Massachusetts Daily Collegian

A free and responsible press serving the UMass community since 1890

A free and responsible press serving the UMass community since 1890

Massachusetts Daily Collegian

A free and responsible press serving the UMass community since 1890

Massachusetts Daily Collegian

Overlooked cult classics


With the recent resurgence in popularity of such films as “The Holy Mountain” and “Suspiria,” the cult film is a phenomenon that won’t be dying any time soon. For audiences looking for the most unusual films of yesteryear, here is a guide that includes everything from a mostly-forgotten Oscar winner to a madcap 1960s extravaganza.

8. “Prizzi’s Honor”- Despite its Oscar-winning performance from Anjelica Huston and blisteringly brilliant character roles from Jack Nicholson and Kathleen Turner, this darkly-comic John Huston mob movie has been mostly forgotten by today’s audiences. It’s too bad, because with the current popularity of such films as “In Bruges” and “The Ice Harvest” one would assume a film such as this would catch on.

7. “Lord Love a Duck”- Everybody loves a good madcap British 1960s comedy. So why has this Roddy McDowell and Tuesday Weld lifestyle pastiche fallen by the wayside? With cameos from Ruth Gordon – who you may remember as Maude, from “Harold and Maude,” and the nosy neighbor from “Rosemary’s Baby” – and Harvey Corman, who you may remember better from basically every Mel Brooks movie – this film is sure to be a hit at your next movie party. You’ll never look at a Cashmere sweater the same way.

6. “Morvern Callar”- Samantha Morton’s supporting roles in “Synecdoche, NY” and “Mister Lonely” gained her much acclaim, at least to a certain extent. But what many people don’t know is that in 2002 she had a starring role in this spiritual exploration of a Scottish woman whose boyfriend killed himself moments before the film begins. We follow her wandering through her hometown, going to parties, even traveling to Ibiza; all while listening to the mix-CD made for her by her boyfriend. This is a deep, contemplative kind of film which admittedly won’t be for all tastes. But the emotional heights this film eventually reaches are sure to connect with some kind of audience.

5. The Mick Travis trilogy- Whatever your opinion of the film’s quality may be – Kubrick isn’t for everyone – it is difficult to question the fact that Malcom Macdowell’s performance will live forever in the realm of cult classics. What you may not be aware of is a series of films made over the course of a decade by British auteur Lindsay Anderson. These films, titled “If….,” “O’ Lucky Man!,” and “Britannia Hospital” all serve to deconstruct and undermine British society in the late 60s and 70s. And boy, are they bizarre. Musical numbers, dream sequences and near-nihilistic themes all combine to create wonderfully disorienting film experiences.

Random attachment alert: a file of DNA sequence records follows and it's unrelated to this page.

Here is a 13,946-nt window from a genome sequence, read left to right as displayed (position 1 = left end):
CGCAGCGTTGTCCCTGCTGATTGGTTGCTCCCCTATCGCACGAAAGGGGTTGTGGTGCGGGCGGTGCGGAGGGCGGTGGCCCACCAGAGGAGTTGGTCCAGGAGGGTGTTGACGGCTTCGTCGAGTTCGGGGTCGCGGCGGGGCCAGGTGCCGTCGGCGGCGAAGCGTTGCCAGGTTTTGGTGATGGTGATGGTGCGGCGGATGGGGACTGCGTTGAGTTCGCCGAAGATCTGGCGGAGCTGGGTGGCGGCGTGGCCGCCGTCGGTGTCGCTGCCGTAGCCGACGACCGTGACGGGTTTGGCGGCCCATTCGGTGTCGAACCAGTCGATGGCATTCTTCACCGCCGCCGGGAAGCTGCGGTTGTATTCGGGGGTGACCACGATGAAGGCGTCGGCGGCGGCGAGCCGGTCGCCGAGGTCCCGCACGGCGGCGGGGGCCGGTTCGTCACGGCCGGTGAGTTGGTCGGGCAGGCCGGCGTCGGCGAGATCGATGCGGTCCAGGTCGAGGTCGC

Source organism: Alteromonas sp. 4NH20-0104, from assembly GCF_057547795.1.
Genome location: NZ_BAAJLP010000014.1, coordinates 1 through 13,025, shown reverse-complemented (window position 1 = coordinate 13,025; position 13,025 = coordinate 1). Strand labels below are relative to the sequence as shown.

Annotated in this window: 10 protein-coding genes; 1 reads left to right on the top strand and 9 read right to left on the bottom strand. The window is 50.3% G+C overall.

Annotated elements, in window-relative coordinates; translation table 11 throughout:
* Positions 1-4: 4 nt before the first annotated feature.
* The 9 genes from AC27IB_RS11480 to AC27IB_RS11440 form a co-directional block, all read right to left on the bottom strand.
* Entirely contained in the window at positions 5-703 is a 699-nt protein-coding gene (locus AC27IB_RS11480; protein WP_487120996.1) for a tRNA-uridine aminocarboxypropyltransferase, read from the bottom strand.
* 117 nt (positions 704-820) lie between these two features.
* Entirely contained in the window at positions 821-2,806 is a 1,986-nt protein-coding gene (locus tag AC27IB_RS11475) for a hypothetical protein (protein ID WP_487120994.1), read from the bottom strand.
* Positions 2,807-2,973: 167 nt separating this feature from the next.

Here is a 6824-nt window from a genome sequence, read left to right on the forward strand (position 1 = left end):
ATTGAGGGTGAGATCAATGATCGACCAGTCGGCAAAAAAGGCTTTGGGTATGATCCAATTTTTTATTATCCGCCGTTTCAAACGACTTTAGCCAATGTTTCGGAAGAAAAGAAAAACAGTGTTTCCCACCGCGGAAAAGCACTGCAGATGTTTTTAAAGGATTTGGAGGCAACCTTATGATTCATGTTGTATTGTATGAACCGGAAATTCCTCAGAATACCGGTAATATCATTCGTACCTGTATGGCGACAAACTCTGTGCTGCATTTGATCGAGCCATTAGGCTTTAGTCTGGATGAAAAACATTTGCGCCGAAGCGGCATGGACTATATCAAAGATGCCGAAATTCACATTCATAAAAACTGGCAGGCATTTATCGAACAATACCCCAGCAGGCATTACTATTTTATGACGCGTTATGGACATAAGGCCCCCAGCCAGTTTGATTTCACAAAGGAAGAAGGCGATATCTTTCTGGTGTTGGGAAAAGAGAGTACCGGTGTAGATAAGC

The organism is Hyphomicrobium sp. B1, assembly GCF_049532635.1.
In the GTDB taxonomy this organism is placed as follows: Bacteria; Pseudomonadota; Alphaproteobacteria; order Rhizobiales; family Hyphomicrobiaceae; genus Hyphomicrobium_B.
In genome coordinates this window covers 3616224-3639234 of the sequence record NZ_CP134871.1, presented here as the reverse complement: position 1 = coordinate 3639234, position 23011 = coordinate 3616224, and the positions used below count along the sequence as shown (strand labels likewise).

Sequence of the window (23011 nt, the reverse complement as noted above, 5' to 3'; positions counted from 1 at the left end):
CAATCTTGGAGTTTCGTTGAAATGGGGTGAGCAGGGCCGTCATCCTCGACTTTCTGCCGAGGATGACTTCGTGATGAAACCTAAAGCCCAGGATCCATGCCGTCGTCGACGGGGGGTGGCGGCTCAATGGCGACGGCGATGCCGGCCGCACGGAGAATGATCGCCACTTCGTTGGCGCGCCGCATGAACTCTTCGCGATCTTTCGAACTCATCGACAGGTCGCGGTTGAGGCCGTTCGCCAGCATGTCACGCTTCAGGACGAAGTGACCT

4. “A Canterbury Tale”- No, this isn’t a direct adaptation of one of Chaucer’s famous stories. Rather, it is a film made by Michael Powell and Emeric Pressburger, the creators of the ballet films “The Red Shoes” and “Tales of Hoffman.” What we have is a WWII propaganda piece disguised as a village mystery disguised as an allegory for spiritual connection with countryside. It is a profoundly odd and beautiful work.

3. “The Magic Christian”- Richard Lester’s “A Hard Day’s Night” will endure forever as a classic example of 1960s British comedy. Unfortunately, this quirky 1969 Terry Southern-penned adaptation of his own novel has fallen by the wayside. It tells the tale of an eccentric billionaire played by Peter Sellars, who adopts a street boy played by Ringo Starr. Featuring some of the oddest cameos you’ve ever seen – Roman Polanski doing a striptease while reciting Shakespeare is a highlight – this film is heartily recommended to every 1960s fanatic.

2. “After Hours”- It almost feels like Joel Schumacher’s “Falling Down.” A commercially viable director – in this case, Martin Scorcese – got his hands on an incredibly strange and almost disturbing script and managed to push it into the mainstream film market. While it wasn’t exactly a commercial success, it still features bit parts from Rosanne Arquette, Catherine O’Hara and even Cheech and Chong. But make no mistake – while this film does have its funny moments, for the most part this Gulliver’s Travels-esque adventure into Downtown New York, NY will leave you unsettled and nerve-racked. Perfect for a night of popcorn and friends.

1. “The Yakuza Papers: Battles Without Honor & Humanity” – For the marathon film-viewers, it’s hard to do much better than this five-part Japanese crime saga. Betrayal, blood-ties, lopped-off limbs and an oddly pleasant sense of morality at the conclusion make this series of films a must-see. And devotees of cult film should take note: The entire series was directed by Kinji Fukasaku, creator of must-see “Battle Royale.”

Mark Schiffer can be reached at [email protected].

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